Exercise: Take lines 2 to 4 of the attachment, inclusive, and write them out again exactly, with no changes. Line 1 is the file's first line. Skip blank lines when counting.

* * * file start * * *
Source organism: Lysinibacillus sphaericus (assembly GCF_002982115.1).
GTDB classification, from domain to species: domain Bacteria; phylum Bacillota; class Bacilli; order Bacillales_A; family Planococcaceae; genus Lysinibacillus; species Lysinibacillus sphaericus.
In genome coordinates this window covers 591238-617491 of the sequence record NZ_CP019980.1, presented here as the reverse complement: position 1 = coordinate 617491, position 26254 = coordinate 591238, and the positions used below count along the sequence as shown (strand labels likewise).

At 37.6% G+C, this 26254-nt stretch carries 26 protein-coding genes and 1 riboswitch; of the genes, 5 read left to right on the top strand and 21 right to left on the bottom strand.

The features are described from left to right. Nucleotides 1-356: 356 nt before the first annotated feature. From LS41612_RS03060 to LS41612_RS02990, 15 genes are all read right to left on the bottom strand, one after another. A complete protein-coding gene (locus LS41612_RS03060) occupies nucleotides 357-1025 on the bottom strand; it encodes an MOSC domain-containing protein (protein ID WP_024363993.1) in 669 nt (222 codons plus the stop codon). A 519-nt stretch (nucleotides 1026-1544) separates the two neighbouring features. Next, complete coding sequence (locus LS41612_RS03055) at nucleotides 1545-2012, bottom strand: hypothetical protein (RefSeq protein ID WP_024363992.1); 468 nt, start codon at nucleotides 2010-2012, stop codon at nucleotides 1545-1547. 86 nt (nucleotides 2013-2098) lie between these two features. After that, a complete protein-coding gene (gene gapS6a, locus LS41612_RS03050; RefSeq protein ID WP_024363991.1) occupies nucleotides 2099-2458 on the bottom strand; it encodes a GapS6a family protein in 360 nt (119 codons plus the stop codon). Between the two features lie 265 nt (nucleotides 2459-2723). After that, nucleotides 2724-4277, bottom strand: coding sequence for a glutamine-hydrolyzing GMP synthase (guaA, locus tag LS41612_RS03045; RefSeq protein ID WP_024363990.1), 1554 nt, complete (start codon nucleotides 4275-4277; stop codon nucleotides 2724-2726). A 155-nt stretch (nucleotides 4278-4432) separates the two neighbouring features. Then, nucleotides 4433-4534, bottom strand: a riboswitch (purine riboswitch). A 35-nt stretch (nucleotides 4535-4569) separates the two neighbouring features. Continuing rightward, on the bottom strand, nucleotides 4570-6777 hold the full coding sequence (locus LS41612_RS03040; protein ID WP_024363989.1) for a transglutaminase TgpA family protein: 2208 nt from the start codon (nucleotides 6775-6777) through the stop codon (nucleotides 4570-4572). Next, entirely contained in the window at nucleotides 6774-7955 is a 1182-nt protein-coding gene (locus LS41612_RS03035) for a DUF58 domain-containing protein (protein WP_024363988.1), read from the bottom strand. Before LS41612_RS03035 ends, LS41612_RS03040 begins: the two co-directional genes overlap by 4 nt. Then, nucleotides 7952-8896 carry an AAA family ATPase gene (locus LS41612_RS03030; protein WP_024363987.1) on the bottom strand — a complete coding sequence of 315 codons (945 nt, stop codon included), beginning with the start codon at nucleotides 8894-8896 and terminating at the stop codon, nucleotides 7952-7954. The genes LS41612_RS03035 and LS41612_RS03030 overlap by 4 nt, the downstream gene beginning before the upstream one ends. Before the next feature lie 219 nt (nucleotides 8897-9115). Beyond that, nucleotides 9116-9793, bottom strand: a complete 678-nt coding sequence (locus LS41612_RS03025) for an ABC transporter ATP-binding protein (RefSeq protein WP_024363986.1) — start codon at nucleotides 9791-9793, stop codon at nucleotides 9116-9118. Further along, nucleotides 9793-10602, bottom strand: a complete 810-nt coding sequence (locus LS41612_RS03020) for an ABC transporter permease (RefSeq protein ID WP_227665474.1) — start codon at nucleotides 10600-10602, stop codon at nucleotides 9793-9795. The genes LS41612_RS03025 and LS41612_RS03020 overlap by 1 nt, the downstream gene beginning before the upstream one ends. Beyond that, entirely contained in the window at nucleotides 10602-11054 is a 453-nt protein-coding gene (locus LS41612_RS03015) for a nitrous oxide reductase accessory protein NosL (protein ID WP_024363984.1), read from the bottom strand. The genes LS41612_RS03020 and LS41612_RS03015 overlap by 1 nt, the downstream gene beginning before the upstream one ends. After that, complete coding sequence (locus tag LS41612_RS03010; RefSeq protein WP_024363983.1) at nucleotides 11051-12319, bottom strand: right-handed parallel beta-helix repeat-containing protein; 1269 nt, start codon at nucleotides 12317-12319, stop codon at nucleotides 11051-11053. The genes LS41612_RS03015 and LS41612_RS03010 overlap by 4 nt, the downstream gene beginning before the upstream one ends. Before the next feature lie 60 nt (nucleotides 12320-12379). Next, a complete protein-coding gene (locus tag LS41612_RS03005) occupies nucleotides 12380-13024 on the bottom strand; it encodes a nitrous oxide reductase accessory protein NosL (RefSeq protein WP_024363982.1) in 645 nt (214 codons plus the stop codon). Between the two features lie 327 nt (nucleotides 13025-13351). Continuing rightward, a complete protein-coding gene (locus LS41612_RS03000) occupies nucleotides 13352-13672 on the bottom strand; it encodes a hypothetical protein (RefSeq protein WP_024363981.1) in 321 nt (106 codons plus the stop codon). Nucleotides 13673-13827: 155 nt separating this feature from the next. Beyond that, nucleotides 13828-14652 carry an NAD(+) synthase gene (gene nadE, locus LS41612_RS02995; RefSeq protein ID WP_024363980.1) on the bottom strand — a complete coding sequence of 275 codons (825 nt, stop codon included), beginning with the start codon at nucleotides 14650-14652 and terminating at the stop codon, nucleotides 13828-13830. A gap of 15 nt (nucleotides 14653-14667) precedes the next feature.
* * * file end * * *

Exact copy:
GTDB classification, from domain to species: domain Bacteria; phylum Bacillota; class Bacilli; order Bacillales_A; family Planococcaceae; genus Lysinibacillus; species Lysinibacillus sphaericus.
In genome coordinates this window covers 591238-617491 of the sequence record NZ_CP019980.1, presented here as the reverse complement: position 1 = coordinate 617491, position 26254 = coordinate 591238, and the positions used below count along the sequence as shown (strand labels likewise).

At 37.6% G+C, this 26254-nt stretch carries 26 protein-coding genes and 1 riboswitch; of the genes, 5 read left to right on the top strand and 21 right to left on the bottom strand.